John Podesta, the chair of Hillary Clinton’s 2016 presidential campaign, served as counselor to President Barack Obama and chief of staff to President Bill Clinton.
This column has been updated to note Virginia gubernatorial candidate Tom Perriello’s previous affiliation with the Center for American Progress, a progressive think tank founded by the author.
The recent race for Democratic National Committee chairman was frequently presented as a fight for the party’s future between its activist wing, which backed Rep. Keith Ellison (Minn.), and the establishment wing, which backed former labor secretary Tom Perez. That framing was misleading: Ellison and Perez are both longtime progressives. It was a big choice, but one thing was always clear about the Democratic Party’s direction: Progressivism would win.
Now, in Virginia, another battle for the future of the Democratic Party is being waged by two progressives: Lt. Gov. Ralph Northam and former congressman Tom Perriello. Both are strong candidates for Virginia governor, but Perriello is the better choice for the party’s future during a Trump presidency.
Each candidate has impressive credentials. Northam has served his country as an Army physician for eight years and the commonwealth of Virginia as an elected official for the past nine years. He has the support of much of Virginia’s senior elected officials, including Gov. Terry McAuliffe. Perriello was elected to the House of Representatives in a conservative district in 2008. He was defeated two years later because he put people before politics, casting politically courageous votes for the Affordable Care Act and President Barack Obama’s stimulus package. He later served with distinction in the Obama administration’s State Department. (Disclosure: From 2011 to 2014, Perriello was president and chief executive of the Center for American Progress Action Fund and a policy adviser at the Center for American Progress, the progressive advocacy group I founded and remain involved with as a board member.)
Because, as with Ellison and Perez, both men are progressives, the differences on issues are relatively minor, particularly compared with the gulf between Democrats and Republicans. But picking the best nominee is crucial, because Virginia provides the first big electoral test of the Trump presidency. It’s the first chance to take to the ballot box and make President Trump the thing he hates most: a loser. Historically, Virginia’s off-year gubernatorial election has foreseen big trends to come. In 2005, Tim Kaine’s victory set the table for the 2006 Democratic wave, when the party regained control of the House and Senate. In 2009, Robert F. McDonnell’s victory presaged the tea party wave of 2010, when those Democratic majorities were decimated.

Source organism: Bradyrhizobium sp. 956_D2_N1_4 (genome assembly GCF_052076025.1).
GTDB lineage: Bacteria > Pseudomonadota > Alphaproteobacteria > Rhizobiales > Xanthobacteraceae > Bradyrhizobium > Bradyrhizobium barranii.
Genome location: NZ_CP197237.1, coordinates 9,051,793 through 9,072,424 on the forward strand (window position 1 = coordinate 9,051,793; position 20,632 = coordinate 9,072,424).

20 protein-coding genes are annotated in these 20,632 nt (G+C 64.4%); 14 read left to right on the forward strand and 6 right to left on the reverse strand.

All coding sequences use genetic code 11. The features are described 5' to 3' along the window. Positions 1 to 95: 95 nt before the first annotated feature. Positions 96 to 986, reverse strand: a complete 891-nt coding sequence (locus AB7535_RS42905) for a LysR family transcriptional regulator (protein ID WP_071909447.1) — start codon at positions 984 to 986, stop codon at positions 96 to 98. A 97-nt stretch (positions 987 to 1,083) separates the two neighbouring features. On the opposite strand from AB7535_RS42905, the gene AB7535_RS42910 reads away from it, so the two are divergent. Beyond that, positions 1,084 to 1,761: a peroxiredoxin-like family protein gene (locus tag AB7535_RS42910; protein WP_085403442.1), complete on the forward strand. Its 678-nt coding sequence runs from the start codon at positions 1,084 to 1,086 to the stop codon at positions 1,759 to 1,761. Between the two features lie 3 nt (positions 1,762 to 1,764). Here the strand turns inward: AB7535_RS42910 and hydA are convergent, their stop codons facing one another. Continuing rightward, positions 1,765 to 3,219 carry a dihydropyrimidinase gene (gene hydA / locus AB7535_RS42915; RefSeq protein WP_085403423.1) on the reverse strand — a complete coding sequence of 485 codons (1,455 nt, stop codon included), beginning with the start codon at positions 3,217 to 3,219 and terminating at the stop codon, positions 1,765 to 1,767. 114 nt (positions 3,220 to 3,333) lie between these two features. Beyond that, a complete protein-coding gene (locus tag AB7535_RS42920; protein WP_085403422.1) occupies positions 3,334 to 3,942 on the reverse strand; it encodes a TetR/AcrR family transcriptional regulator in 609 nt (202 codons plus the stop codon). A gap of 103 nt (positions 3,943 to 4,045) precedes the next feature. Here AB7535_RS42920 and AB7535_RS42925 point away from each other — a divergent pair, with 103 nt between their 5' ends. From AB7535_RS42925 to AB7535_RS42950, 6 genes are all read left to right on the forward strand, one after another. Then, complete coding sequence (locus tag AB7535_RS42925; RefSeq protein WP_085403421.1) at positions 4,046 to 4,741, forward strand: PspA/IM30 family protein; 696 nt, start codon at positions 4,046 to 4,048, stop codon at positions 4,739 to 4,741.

In 2017, Virginians will serve as a bellwether on not just whether the nation will repudiate Trump, but also what kind of Democrat can thrive in this new political order. Northam’s establishment support should not be ignored, but the real question before Virginians is who can harness the enthusiasm and energy unleashed by Trump’s assault on traditional American values during the early months of his erratic presidency. Here, Perriello has the edge.
I met Perriello more than a decade ago, when he was unifying the progressive faith community to resist the efforts of the Bush administration and religious right to divide Americans and wage culture wars. He is running as an avowed critic of Trump — decrying his Muslim ban and deportation raids, joining the Women’s March and the protests at Dulles International Airport and holding Trump’s feet to the fire about the bill of goods he sold working Americans.
What’s particularly impressive about Perriello is that he has his ear to the ground. He speaks to the economic anger and anxiety of families he meets and is offering new ideas to grow their incomes; he opposes natural-gas pipelines that threaten private land, and hesupports clean-energy development and real solutions to our climate challenge; and he is elevating racial justice and poverty as central problems to be addressed by a state with a checkered past. He’s also vowing to veto any redistricting map drawn on a partisan basis, one of any governor’s most significant responsibilities in 2020.
The future of the Democratic Party will be defined by who can tap the anxieties, frustrations and energy of millions of Americans rising up to resist the Trump administration and forge a different path forward. Tom Perriello is offering a blueprint. Democrats should pay attention.